inspira-10-6-2016To a certain extent, this is true. There probably IS someone somewhere who has already said what you have to say. As they say, there is very little new under that sun. But, that being said, no one else will say it quite like you! And no one else has the unique audience you have.

All of us have a “tribe,” a group of people that looks to us for direction, insight, wisdom, authority, or “how to” on a particular topic. Your tribe may be small (e.g., your family). It may be medium size (say, you are a community leader or you own a small business or pastor a congregation, etc.). Or, your “tribe” may be large (e.g., you are a thought leader in your industry, a well known professional athlete, or a celebrity in one regard or another). Whatever the size and scope of your sphere, these are people for whom you are uniquely positioned with something to offer. This is why your book, no matter what the topic, will have something unique to offer your particular tribe.

What does your tribe want to hear from you? They look to you for:

  • how to/teaching on a particular topic
  • encouragement
  • your perspective
  • direction
  • life wisdom
  • your story (ies) or experience(s)

Having a particular demographic in mind makes writing a book a whole lot more meaningful and compelling. Plus, identifying your own tribe is helpful for a number of reasons:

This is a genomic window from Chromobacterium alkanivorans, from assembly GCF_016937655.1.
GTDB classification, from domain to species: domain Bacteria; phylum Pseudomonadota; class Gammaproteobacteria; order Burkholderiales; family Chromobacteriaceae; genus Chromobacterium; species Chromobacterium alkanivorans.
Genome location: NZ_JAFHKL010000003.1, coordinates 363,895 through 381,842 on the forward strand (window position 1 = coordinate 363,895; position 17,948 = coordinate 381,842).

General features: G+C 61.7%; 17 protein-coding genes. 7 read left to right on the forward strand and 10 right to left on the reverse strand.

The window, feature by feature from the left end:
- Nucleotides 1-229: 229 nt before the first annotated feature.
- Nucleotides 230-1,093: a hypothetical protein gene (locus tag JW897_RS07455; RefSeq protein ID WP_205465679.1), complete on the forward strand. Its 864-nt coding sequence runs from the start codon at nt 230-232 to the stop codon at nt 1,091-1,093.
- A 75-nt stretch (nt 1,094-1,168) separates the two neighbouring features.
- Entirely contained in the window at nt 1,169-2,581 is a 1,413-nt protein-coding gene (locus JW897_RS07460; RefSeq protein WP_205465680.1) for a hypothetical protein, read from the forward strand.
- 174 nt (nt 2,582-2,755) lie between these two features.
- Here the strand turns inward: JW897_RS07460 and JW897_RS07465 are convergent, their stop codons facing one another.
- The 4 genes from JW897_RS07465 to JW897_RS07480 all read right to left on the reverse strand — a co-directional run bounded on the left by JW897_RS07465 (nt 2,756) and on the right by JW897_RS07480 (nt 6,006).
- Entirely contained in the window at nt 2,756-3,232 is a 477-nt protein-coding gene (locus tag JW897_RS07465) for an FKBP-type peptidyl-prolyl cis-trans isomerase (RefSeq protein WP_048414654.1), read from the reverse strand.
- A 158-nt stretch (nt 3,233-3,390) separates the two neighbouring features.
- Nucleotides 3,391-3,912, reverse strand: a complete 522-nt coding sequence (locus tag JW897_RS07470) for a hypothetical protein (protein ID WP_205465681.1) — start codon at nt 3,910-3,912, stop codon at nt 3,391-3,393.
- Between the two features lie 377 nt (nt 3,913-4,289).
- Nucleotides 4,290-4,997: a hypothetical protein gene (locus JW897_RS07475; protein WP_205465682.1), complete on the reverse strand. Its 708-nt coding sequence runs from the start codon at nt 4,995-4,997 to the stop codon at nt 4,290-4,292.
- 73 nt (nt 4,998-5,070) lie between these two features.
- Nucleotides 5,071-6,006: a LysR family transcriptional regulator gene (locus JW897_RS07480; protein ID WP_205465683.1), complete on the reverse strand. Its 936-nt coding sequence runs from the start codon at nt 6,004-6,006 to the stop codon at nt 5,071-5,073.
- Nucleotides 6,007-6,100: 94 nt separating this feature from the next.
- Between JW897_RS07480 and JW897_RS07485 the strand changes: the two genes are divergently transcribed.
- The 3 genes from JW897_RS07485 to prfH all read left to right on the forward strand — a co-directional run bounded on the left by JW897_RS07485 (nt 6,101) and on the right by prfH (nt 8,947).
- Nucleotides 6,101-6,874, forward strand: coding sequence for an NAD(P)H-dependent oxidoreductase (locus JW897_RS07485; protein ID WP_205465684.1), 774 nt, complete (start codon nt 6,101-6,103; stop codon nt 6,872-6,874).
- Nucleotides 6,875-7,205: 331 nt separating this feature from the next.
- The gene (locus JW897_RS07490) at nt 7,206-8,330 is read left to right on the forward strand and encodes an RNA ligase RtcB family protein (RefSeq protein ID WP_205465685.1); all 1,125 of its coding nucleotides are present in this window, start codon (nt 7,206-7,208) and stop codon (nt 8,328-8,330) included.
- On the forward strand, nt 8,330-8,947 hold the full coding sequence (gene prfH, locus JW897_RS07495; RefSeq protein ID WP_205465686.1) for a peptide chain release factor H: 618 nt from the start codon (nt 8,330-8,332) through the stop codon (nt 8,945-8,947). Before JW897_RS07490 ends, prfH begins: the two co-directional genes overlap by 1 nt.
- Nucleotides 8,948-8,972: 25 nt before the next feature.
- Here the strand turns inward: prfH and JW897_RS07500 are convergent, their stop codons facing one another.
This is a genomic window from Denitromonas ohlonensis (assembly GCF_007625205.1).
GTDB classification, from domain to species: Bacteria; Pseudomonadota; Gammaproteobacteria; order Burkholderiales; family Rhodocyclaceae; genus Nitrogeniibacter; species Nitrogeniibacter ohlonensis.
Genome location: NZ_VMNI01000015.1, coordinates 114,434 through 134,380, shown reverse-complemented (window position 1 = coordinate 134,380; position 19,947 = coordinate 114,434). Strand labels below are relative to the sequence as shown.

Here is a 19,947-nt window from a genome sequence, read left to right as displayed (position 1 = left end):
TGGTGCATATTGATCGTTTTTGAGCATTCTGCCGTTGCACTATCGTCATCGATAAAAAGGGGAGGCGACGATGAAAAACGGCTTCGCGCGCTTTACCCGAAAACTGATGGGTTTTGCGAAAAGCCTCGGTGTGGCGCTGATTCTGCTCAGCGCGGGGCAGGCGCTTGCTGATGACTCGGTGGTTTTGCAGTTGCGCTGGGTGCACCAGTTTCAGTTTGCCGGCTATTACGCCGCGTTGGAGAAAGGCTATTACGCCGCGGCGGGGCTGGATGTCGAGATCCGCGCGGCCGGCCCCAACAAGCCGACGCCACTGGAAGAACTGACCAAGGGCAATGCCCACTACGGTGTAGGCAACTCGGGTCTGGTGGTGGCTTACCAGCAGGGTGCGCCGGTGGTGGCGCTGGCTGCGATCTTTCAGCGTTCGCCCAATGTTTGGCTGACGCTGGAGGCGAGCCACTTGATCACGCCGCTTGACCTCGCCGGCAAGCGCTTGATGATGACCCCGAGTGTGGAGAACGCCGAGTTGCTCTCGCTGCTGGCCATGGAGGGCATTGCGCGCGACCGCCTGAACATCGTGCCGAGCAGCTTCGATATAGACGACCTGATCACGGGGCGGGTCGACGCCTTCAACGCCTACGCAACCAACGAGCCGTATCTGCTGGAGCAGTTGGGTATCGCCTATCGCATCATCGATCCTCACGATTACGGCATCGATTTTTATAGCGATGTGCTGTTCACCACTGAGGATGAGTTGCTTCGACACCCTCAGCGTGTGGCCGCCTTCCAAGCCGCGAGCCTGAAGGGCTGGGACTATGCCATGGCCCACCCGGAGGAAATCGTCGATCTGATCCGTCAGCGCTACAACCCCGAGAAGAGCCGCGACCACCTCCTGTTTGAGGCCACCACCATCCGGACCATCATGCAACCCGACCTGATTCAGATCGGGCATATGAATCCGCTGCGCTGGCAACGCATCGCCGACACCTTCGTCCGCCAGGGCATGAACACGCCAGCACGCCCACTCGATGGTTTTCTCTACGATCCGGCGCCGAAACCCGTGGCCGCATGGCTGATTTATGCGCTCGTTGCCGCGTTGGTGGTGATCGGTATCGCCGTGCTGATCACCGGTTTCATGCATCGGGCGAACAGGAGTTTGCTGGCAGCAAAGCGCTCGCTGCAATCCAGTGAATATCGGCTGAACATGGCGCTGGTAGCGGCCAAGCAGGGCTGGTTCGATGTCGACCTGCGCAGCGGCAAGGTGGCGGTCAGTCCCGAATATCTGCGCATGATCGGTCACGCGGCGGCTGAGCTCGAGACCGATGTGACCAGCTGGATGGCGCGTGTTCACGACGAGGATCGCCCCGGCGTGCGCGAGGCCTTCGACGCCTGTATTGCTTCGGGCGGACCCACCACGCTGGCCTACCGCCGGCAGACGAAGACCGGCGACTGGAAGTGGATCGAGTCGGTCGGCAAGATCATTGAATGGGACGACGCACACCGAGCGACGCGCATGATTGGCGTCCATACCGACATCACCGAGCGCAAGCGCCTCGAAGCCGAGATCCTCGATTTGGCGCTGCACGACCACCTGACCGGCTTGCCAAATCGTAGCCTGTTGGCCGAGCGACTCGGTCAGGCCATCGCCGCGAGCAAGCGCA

1. It helps clarify your target audience (helpful for marketing your book, and/or in submitting it to an agent or publisher if you choose to traditionally publish your book)
  2. It sets you up as a thought leader in your industry or area of expertise
  3. It can be a powerful marketing tool for your business, program, or product
  4. It can be an effective motivator for the discipline of writing since you’re writing with real people in mind

So, if you’re contemplating (or in the process of) writing a book, ask yourself these questions:

  • Who is my tribe?
  • For what kind of information, insight, encouragement, or expertise do they look to me?
  • How am I already delivering that to them?
  • How could a book in hand make that process simpler or more satisfying?
  • How could writing a book get my message to more people?
  • How could that impact my business, product, or program?
  • What steps should I take now that I’ve identified my tribe and what they need from me?

Chances are, there is an audience just waiting to hear your message, uniquely from you! And a book is one of the best ways to deliver it.